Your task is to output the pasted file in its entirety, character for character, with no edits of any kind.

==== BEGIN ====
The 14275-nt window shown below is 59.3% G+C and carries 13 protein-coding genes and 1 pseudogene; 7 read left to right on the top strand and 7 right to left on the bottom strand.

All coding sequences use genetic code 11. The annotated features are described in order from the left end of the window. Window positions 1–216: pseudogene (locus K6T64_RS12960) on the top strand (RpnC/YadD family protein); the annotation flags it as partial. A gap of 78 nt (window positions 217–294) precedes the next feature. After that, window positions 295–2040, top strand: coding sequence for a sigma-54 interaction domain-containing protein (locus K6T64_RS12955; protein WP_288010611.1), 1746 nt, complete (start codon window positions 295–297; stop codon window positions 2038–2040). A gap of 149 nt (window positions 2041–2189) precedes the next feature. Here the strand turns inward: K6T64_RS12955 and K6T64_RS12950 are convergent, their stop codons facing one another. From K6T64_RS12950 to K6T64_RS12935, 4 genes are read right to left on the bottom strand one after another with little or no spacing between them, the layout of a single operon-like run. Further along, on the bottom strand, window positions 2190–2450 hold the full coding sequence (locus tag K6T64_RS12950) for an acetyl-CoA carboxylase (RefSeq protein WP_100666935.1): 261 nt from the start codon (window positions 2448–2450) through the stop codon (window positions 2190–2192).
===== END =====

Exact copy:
The 14275-nt window shown below is 59.3% G+C and carries 13 protein-coding genes and 1 pseudogene; 7 read left to right on the top strand and 7 right to left on the bottom strand.

All coding sequences use genetic code 11. The annotated features are described in order from the left end of the window. Window positions 1–216: pseudogene (locus K6T64_RS12960) on the top strand (RpnC/YadD family protein); the annotation flags it as partial. A gap of 78 nt (window positions 217–294) precedes the next feature. After that, window positions 295–2040, top strand: coding sequence for a sigma-54 interaction domain-containing protein (locus K6T64_RS12955; protein WP_288010611.1), 1746 nt, complete (start codon window positions 295–297; stop codon window positions 2038–2040). A gap of 149 nt (window positions 2041–2189) precedes the next feature. Here the strand turns inward: K6T64_RS12955 and K6T64_RS12950 are convergent, their stop codons facing one another. From K6T64_RS12950 to K6T64_RS12935, 4 genes are read right to left on the bottom strand one after another with little or no spacing between them, the layout of a single operon-like run. Further along, on the bottom strand, window positions 2190–2450 hold the full coding sequence (locus tag K6T64_RS12950) for an acetyl-CoA carboxylase (RefSeq protein WP_100666935.1): 261 nt from the start codon (window positions 2448–2450) through the stop codon (window positions 2190–2192).